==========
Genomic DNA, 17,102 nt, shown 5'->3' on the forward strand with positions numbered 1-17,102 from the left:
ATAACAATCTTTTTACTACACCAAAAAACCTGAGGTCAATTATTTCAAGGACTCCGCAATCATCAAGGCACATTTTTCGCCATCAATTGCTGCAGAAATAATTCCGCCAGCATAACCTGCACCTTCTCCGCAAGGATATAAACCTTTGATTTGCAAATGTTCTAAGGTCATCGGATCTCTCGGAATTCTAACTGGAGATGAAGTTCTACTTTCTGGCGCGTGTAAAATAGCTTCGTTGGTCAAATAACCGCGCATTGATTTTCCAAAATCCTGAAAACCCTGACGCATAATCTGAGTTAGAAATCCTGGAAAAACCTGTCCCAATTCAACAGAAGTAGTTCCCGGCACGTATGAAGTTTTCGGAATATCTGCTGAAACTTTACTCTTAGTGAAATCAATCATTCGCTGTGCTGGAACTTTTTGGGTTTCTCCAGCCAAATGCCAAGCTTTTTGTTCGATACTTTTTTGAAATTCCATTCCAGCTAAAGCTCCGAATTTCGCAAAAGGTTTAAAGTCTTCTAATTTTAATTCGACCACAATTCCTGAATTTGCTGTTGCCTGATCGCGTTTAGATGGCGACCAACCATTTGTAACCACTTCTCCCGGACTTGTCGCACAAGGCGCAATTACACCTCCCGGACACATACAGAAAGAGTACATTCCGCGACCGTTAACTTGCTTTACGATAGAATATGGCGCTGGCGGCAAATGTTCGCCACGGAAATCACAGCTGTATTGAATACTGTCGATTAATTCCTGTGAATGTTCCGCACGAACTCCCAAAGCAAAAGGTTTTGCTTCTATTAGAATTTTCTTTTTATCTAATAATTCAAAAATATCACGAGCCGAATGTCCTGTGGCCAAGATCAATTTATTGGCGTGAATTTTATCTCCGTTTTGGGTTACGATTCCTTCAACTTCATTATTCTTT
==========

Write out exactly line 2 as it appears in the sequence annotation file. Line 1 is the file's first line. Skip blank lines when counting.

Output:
ATAACAATCTTTTTACTACACCAAAAAACCTGAGGTCAATTATTTCAAGGACTCCGCAATCATCAAGGCACATTTTTCGCCATCAATTGCTGCAGAAATAATTCCGCCAGCATAACCTGCACCTTCTCCGCAAGGATATAAACCTTTGATTTGCAAATGTTCTAAGGTCATCGGATCTCTCGGAATTCTAACTGGAGATGAAGTTCTACTTTCTGGCGCGTGTAAAATAGCTTCGTTGGTCAAATAACCGCGCATTGATTTTCCAAAATCCTGAAAACCCTGACGCATAATCTGAGTTAGAAATCCTGGAAAAACCTGTCCCAATTCAACAGAAGTAGTTCCCGGCACGTATGAAGTTTTCGGAATATCTGCTGAAACTTTACTCTTAGTGAAATCAATCATTCGCTGTGCTGGAACTTTTTGGGTTTCTCCAGCCAAATGCCAAGCTTTTTGTTCGATACTTTTTTGAAATTCCATTCCAGCTAAAGCTCCGAATTTCGCAAAAGGTTTAAAGTCTTCTAATTTTAATTCGACCACAATTCCTGAATTTGCTGTTGCCTGATCGCGTTTAGATGGCGACCAACCATTTGTAACCACTTCTCCCGGACTTGTCGCACAAGGCGCAATTACACCTCCCGGACACATACAGAAAGAGTACATTCCGCGACCGTTAACTTGCTTTACGATAGAATATGGCGCTGGCGGCAAATGTTCGCCACGGAAATCACAGCTGTATTGAATACTGTCGATTAATTCCTGTGAATGTTCCGCACGAACTCCCAAAGCAAAAGGTTTTGCTTCTATTAGAATTTTCTTTTTATCTAATAATTCAAAAATATCACGAGCCGAATGTCCTGTGGCCAAGATCAATTTATTGGCGTGAATTTTATCTCCGTTTTGGGTTACGATTCCTTCAACTTCATTATTCTTT